In 1793, when Catholics and all male property holders of over 40 shillings were allowed to vote for the Irish Parliament.
    1829, a population of c.8 million the electorate was cut from 216,000 to 37,000 men as the property qualification for voting was raised from 40 shillings to £10 income per year.
    1832, the Representation of the People (Ireland) Act slightly extended the franchise by including £10 freeholders, those who held leases for life and leaseholders of at least 60 years.
    1850 the Reform Act gave the vote to every man with total property of 12 pounds, raising the electorate to c.16% of adult men in Ireland.
    1884, Representation of the People Act lowered the property threshold again, so that about 50% of the adult male population had the vote (compared to about 60% in England, where incomes were higher).
    1898, the franchise in local government elections was extended so that all householders and occupants of a portion of a house could vote in local elections

    The great watershed for democracy based on universal suffrage in Ireland came in 1918 at the end of the First World War. Mainly because it was recognised that to ask total war of a population entailed also giving it total representation, the vote was granted to almost all adult men and for the first time ever, to women.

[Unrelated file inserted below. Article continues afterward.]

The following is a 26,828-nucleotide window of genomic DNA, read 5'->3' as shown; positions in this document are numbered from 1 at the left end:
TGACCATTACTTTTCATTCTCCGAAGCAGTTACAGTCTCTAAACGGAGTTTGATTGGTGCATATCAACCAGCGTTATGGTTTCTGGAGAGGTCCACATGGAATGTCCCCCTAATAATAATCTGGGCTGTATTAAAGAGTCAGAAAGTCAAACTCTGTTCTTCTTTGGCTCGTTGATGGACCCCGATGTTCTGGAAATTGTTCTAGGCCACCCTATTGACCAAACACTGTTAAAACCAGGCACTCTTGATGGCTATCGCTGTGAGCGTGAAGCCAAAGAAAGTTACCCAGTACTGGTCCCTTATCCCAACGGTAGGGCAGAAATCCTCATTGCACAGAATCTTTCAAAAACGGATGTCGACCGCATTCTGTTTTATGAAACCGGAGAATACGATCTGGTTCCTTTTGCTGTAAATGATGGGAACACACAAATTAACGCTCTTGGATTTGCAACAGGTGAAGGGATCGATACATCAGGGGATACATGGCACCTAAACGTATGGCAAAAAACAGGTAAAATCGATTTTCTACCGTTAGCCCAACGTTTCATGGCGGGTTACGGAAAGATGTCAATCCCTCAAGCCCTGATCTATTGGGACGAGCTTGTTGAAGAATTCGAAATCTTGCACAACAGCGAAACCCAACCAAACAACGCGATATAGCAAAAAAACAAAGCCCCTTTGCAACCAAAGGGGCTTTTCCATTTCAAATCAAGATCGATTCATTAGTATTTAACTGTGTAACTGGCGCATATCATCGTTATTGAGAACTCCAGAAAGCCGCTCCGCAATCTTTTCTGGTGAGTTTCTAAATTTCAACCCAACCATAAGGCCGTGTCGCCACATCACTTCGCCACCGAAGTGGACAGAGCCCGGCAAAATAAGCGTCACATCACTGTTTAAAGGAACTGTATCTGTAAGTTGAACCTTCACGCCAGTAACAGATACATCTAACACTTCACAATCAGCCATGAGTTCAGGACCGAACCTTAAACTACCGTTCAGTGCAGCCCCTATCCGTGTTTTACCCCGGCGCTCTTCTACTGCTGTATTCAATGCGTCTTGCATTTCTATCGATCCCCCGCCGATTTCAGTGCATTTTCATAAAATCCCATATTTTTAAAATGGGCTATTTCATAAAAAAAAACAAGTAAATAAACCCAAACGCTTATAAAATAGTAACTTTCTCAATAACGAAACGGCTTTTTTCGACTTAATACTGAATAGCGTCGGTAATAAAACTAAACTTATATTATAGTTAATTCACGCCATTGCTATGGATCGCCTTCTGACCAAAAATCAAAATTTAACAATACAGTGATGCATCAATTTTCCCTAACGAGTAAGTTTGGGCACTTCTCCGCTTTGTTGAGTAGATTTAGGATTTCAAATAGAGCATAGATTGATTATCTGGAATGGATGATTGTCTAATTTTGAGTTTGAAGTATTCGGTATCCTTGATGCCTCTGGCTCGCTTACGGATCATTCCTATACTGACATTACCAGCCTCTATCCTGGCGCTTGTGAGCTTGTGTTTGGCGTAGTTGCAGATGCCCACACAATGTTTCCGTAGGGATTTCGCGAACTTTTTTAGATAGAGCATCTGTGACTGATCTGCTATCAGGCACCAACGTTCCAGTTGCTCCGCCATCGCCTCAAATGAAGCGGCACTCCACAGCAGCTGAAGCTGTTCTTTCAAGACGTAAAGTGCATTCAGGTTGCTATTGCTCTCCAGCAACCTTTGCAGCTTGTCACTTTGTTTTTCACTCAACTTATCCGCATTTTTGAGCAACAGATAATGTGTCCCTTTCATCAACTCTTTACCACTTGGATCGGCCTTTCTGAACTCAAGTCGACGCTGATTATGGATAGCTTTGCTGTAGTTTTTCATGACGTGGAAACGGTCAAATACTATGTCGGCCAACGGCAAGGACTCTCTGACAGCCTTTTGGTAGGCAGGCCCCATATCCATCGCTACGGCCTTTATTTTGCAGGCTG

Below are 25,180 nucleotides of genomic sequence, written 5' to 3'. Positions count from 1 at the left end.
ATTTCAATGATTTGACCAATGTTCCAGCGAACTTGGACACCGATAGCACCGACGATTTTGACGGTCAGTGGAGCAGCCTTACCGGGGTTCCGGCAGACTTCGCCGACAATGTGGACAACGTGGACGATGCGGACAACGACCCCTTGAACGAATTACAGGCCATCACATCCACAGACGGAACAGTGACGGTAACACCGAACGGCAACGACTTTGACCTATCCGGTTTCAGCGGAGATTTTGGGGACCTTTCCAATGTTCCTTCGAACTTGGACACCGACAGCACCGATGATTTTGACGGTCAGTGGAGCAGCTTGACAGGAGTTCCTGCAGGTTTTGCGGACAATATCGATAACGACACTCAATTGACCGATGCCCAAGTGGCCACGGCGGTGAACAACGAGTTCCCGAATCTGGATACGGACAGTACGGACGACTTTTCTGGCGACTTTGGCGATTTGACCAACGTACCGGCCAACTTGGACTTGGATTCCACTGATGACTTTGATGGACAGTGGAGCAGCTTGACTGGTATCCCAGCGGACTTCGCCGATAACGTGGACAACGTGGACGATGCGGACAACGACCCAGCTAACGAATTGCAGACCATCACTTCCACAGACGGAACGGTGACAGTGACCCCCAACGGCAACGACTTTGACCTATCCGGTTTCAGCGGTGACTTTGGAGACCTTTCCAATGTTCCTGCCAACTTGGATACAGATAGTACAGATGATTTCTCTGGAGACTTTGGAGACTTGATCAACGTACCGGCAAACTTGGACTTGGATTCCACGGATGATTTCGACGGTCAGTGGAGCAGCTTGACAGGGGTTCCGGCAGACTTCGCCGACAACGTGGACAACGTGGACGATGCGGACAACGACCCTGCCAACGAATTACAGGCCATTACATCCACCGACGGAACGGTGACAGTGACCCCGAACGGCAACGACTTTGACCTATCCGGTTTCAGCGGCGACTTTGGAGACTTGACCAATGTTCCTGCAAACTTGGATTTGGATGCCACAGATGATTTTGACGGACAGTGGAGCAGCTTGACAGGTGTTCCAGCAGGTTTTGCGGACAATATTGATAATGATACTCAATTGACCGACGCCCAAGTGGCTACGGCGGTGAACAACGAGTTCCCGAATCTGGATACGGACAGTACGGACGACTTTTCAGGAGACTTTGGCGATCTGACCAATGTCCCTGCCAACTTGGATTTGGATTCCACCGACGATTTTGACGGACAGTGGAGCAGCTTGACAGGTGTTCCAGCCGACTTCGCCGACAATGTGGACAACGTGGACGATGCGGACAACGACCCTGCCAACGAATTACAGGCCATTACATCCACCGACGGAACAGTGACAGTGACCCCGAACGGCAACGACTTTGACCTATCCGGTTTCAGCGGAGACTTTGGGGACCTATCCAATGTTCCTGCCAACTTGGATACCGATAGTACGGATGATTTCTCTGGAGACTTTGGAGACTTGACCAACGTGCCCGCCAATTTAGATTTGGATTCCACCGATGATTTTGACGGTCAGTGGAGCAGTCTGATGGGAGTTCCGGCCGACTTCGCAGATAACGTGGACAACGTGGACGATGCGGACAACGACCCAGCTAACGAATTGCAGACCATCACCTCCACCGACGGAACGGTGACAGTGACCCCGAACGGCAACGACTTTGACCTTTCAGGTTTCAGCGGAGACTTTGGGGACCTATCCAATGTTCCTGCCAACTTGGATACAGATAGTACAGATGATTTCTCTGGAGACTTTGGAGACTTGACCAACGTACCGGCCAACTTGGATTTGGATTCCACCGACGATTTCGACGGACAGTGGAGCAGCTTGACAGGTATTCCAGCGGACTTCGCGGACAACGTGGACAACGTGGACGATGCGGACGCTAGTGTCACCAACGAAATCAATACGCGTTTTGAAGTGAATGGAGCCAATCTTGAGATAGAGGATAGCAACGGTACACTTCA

An election was held in December of that year (just one month after the end of the Great War) throughout the United Kingdom, in which the vote was extended to almost all adult males over 21 and all women over 30 with some property restrictions. In Ireland, as yet undivided, this almost tripled the electorate from 700,000 to over two million.

    As you see from the above, when exactly did all men get the universal vote too!
    The gap between both poor sexes getting the vote is slight indeed.